Meteorite impacts leave behind time capsules of ecosystems

Meteorite impacts can be very destructive. One that fell in Mexico around 66m years ago created a 180km crater and caused the extinction of dinosaurs while spewing debris and molten rock into the air. Now, in what is a fascinating tale of serendipity, researchers have found that these events don’t entirely destroy all traces of life at the site of impact. Molten rocks can capture and preserve organic matter as they cool down to form glass beads.

When a meteor enters Earth’s atmosphere, the air around the meteor gets very quickly compressed causing it to heat up, scorching everything in its path. Most of the time that is where the story ends, as the meteor burns up in the sky as a “shooting star”. But sometimes it is big enough to reach all the way to the surface and transfer its remaining energy to the ground.

This energy is dissipated, as mild earthquakes, sound shockwaves – but mostly as heat. The heat energy can be so great that it melts rocks on the surface and hurls them up in the atmosphere. Anything that comes in contact with this molten rock would presumably get burnt, leaving nothing but rocky material that cools down in the atmosphere, forming glass beads and tektites (gravel-sized natural glass). This is what City University of New York researcher Kieren Howard assumed, but he was able to show that his assumptions were wrong.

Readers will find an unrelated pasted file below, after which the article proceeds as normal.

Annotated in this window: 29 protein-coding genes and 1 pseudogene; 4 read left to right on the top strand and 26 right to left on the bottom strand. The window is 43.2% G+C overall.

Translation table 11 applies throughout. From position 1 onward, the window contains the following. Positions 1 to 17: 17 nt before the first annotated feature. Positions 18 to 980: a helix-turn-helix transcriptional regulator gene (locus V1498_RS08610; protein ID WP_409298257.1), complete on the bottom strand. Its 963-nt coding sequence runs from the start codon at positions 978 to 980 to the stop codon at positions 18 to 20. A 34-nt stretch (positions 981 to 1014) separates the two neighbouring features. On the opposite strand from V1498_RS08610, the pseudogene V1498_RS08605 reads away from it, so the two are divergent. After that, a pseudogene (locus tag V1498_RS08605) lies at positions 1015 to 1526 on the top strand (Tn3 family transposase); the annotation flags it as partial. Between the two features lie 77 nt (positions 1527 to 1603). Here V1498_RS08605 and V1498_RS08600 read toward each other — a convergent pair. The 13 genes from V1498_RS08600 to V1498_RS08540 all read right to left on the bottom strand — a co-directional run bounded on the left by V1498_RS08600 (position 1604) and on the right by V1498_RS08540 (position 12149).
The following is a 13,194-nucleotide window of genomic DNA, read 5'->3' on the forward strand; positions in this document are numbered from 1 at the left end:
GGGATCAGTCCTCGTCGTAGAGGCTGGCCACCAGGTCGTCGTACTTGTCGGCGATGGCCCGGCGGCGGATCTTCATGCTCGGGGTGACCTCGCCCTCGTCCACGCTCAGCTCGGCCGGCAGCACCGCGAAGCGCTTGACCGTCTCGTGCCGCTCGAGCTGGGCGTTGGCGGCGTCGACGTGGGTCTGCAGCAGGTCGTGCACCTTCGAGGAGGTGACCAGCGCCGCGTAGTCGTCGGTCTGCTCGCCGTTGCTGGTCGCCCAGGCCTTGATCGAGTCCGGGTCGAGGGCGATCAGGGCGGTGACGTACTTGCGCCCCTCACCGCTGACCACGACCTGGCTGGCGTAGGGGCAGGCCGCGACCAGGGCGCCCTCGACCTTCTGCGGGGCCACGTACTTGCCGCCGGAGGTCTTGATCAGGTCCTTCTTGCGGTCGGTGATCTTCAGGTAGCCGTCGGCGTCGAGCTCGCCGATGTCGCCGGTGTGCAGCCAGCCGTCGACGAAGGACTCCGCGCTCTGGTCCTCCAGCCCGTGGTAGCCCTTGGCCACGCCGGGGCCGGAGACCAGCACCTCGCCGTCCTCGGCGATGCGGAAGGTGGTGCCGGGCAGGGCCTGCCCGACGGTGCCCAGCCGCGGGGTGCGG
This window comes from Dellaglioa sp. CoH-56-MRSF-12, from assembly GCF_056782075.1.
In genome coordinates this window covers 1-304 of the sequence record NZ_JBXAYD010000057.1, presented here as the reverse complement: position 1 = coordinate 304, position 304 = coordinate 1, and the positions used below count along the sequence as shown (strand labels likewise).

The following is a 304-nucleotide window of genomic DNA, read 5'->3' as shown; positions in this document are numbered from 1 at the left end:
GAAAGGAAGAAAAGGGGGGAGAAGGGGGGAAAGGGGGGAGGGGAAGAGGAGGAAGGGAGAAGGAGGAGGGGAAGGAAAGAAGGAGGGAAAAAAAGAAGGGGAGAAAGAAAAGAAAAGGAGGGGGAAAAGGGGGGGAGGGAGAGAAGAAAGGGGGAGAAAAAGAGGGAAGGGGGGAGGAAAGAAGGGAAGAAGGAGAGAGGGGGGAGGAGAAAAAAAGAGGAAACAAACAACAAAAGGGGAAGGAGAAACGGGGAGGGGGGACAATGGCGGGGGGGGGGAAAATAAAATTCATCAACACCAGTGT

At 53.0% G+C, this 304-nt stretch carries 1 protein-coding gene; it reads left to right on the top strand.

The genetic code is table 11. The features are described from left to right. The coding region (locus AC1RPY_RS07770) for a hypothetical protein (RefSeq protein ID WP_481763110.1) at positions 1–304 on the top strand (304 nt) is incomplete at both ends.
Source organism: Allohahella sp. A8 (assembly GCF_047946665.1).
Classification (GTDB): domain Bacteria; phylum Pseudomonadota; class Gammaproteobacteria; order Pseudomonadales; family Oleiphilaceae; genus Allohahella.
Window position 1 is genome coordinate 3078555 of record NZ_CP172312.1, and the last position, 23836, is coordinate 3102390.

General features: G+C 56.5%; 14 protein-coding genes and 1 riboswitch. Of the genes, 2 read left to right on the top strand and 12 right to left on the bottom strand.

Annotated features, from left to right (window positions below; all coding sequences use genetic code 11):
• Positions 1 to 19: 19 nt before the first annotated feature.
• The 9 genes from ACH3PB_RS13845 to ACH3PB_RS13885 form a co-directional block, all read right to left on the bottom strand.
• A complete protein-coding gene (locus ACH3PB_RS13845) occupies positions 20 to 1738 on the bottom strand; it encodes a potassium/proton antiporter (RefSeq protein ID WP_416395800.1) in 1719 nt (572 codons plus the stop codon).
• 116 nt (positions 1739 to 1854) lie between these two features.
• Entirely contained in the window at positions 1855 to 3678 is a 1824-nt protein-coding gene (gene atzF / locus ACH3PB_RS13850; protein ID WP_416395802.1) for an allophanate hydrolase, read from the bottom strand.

For his PhD, Howard was studying the glass beads and tektites found near the Darwin crater in Tasmania. The 1.2km wide crater was created by a meteorite impact about 800,000 years ago.

The natural glass formed during cooling is (as implied by the term glass) not crystalline. Instead of a regular arrangement of atoms, the atoms inside it are randomly arranged. Howard’s analysis, however, kept showing the presence of crystals. At first, he dismissed this as a problem with the machine or with his method of analysis. But when it kept showing up, as a good scientist, he thought he should ask an expert to look at his data.

“This is unusual,” says Chris Jeynes, a physicist at the University of Surrey. “If there were indeed crystals, then it was the result of uneven cooling, which can occur when something gets trapped inside these glass beads.”